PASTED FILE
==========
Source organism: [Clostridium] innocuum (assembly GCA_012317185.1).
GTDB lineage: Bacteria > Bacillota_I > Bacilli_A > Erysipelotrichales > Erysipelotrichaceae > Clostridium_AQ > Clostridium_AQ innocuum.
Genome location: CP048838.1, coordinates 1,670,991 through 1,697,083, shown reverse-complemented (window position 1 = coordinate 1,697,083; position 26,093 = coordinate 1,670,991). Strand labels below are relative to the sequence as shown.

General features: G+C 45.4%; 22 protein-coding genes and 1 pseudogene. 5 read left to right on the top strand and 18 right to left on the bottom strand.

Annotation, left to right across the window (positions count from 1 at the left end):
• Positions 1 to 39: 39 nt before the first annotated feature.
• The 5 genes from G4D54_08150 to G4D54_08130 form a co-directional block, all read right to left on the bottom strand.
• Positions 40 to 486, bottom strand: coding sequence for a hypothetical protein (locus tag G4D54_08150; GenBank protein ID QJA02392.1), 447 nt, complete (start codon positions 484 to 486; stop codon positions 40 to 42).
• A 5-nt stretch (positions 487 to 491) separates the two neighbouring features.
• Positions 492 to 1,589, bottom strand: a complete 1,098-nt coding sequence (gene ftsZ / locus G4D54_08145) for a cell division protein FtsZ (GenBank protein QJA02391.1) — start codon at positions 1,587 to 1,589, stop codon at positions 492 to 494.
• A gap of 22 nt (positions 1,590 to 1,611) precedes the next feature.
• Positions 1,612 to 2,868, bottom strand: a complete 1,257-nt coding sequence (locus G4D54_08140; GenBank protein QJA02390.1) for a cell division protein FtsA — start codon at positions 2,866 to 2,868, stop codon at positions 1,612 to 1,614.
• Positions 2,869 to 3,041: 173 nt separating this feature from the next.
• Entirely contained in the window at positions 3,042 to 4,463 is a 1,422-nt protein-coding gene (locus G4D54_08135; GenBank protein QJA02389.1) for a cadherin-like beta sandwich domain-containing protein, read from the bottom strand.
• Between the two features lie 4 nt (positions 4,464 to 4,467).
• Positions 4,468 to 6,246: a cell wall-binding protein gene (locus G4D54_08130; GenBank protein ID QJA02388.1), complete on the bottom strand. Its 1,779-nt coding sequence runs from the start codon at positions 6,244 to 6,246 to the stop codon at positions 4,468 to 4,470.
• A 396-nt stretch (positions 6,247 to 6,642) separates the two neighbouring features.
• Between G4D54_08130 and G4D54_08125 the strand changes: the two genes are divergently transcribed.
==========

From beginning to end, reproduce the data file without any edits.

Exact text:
Source organism: [Clostridium] innocuum (assembly GCA_012317185.1).
GTDB lineage: Bacteria > Bacillota_I > Bacilli_A > Erysipelotrichales > Erysipelotrichaceae > Clostridium_AQ > Clostridium_AQ innocuum.
Genome location: CP048838.1, coordinates 1,670,991 through 1,697,083, shown reverse-complemented (window position 1 = coordinate 1,697,083; position 26,093 = coordinate 1,670,991). Strand labels below are relative to the sequence as shown.

General features: G+C 45.4%; 22 protein-coding genes and 1 pseudogene. 5 read left to right on the top strand and 18 right to left on the bottom strand.

Annotation, left to right across the window (positions count from 1 at the left end):
• Positions 1 to 39: 39 nt before the first annotated feature.
• The 5 genes from G4D54_08150 to G4D54_08130 form a co-directional block, all read right to left on the bottom strand.
• Positions 40 to 486, bottom strand: coding sequence for a hypothetical protein (locus tag G4D54_08150; GenBank protein ID QJA02392.1), 447 nt, complete (start codon positions 484 to 486; stop codon positions 40 to 42).
• A 5-nt stretch (positions 487 to 491) separates the two neighbouring features.
• Positions 492 to 1,589, bottom strand: a complete 1,098-nt coding sequence (gene ftsZ / locus G4D54_08145) for a cell division protein FtsZ (GenBank protein QJA02391.1) — start codon at positions 1,587 to 1,589, stop codon at positions 492 to 494.
• A gap of 22 nt (positions 1,590 to 1,611) precedes the next feature.
• Positions 1,612 to 2,868, bottom strand: a complete 1,257-nt coding sequence (locus G4D54_08140; GenBank protein QJA02390.1) for a cell division protein FtsA — start codon at positions 2,866 to 2,868, stop codon at positions 1,612 to 1,614.
• Positions 2,869 to 3,041: 173 nt separating this feature from the next.
• Entirely contained in the window at positions 3,042 to 4,463 is a 1,422-nt protein-coding gene (locus G4D54_08135; GenBank protein QJA02389.1) for a cadherin-like beta sandwich domain-containing protein, read from the bottom strand.
• Between the two features lie 4 nt (positions 4,464 to 4,467).
• Positions 4,468 to 6,246: a cell wall-binding protein gene (locus G4D54_08130; GenBank protein ID QJA02388.1), complete on the bottom strand. Its 1,779-nt coding sequence runs from the start codon at positions 6,244 to 6,246 to the stop codon at positions 4,468 to 4,470.
• A 396-nt stretch (positions 6,247 to 6,642) separates the two neighbouring features.
• Between G4D54_08130 and G4D54_08125 the strand changes: the two genes are divergently transcribed.